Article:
This review of my historical romance Diamond Dark was posted on Amazon not long ago:
I took a chance on this book and was not disappointed. It transcends its genre by having a literary vibe and incredibly effective pacing in addition to being well-written. Ellen Tanner Marsh’s series of books could usher in the next generation of romantic fiction by advancing historical romance into something with broad appeal beyond its niche.
I admit I was flattered, but what intrigued me most was the reviewer’s reference to historical romance “with broad appeal beyond its niche.” That got me wondering how many romance novels of previous generations were able to break out of their narrow niches and transcend their genre. Ivanhoe and Gone with the Wind come to mind, of course, but I wanted to dig deeper.
So I started researching the bestseller lists of the last five decades to find more of those break-out books. Instead, I stumbled on some fascinating novels that were once a big part of popular culture but have sadly been forgotten today. And that’s a shame. Here are a few of them:
Lady Baltimore #2 bestselling book of 1906
Lady Baltimore is a mixed bag plot-wise (Civil War Reconstruction, southern social mores, and a romance that unfolds in Charleston, SC), but its big claim to fame is its title, which lent itself to what remains one of the most popular wedding cakes in America.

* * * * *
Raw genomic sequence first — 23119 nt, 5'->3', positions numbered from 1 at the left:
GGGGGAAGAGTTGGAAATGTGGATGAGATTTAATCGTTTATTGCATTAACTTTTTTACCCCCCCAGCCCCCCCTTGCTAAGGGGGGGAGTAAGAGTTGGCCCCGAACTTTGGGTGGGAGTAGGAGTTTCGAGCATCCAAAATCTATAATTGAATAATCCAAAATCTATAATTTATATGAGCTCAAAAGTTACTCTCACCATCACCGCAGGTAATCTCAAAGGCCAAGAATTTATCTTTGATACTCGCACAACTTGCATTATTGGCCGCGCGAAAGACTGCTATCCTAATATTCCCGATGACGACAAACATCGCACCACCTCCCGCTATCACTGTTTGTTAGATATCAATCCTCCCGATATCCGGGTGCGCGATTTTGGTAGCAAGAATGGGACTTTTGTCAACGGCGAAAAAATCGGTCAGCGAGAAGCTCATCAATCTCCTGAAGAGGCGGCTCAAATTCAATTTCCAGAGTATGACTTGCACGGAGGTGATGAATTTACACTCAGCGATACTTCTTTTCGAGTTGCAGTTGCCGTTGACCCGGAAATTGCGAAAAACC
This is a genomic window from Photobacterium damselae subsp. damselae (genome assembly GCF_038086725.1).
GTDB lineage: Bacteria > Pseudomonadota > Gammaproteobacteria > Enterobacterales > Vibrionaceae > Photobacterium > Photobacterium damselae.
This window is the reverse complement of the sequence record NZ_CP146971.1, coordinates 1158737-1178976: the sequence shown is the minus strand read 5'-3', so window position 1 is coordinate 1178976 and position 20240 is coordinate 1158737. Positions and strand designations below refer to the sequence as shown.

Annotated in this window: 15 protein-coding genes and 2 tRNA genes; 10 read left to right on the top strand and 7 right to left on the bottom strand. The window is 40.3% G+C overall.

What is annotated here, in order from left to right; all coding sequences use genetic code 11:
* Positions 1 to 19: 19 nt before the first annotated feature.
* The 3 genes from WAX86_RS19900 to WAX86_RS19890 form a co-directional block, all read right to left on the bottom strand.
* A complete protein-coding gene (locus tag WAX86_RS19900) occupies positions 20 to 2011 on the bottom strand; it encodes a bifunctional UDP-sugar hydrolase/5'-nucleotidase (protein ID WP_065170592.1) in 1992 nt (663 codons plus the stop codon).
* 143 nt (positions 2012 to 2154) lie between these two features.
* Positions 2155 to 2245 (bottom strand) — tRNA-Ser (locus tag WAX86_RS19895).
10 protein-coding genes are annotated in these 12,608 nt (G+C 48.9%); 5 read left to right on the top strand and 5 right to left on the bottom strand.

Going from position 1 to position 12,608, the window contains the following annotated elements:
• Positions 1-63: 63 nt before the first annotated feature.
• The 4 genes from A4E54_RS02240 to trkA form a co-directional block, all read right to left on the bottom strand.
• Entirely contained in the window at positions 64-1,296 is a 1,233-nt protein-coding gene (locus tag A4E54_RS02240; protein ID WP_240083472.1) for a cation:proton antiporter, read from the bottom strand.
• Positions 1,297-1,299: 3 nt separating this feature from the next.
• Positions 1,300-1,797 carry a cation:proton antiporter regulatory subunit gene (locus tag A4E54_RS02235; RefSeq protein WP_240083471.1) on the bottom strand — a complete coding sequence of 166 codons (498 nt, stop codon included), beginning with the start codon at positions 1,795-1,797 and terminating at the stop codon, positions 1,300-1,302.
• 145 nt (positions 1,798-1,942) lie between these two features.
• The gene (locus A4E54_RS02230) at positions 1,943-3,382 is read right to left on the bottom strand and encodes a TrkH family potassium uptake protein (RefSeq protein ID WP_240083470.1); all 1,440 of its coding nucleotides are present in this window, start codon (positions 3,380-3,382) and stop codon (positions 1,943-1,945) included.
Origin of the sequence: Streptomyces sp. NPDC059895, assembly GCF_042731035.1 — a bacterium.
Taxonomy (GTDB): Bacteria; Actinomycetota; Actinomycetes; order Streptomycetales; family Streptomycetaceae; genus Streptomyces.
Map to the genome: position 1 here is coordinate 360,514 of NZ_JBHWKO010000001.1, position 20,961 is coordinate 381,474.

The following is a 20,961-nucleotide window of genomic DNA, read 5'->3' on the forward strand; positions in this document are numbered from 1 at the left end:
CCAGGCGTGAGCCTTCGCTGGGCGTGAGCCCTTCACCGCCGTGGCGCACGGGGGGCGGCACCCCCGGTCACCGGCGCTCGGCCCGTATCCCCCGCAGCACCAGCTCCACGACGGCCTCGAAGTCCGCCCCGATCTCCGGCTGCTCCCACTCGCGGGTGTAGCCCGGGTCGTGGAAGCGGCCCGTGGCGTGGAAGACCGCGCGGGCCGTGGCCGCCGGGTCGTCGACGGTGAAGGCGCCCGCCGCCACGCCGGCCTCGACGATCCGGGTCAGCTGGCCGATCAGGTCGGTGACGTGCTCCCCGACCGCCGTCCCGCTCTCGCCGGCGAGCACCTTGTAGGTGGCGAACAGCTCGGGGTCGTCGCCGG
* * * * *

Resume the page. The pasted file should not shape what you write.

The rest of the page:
Seems author Owen Wister (who also wrote The Virginian, the first-ever fictional western) was offered a white frosted layer cake filled with fruits and nuts during a visit to Charleston. He was so enamored that he mentioned it in his book in a pivotal bakery scene. Readers clamored for the recipe, and newspapers across the country obliged by printing several versions.
Maybe that’s why the cake’s true origins remain a mystery, though most food historians believe that Wister’s original version was created by the good ladies of a popular Charleston tea room named–what else?–The Lady Baltimore.
The Goose Girl #8 bestselling book of 1909
Author Harold MacGrath achieved every writer’s dream of being able to crank out many books every year, including the bestseller The Goose Girl, while publishing plays, short stories, and movie scripts.
How prolific was he? Eighteen of his forty novels and three of his short stories were made into films, and he wrote the scripts for an additional four. Meanwhile, he was busy writing short stories for The Saturday Evening Post, Ladies Home Journal, and Redbook magazine and adapting others for radio serialization and Broadway plays.
And maybe he’s not entirely forgotten today, thanks to English actor William Henry Pratt, who supposedly chose his stage name from a MacGrath novel that featured a Russian mad scientist named…Boris Karlov.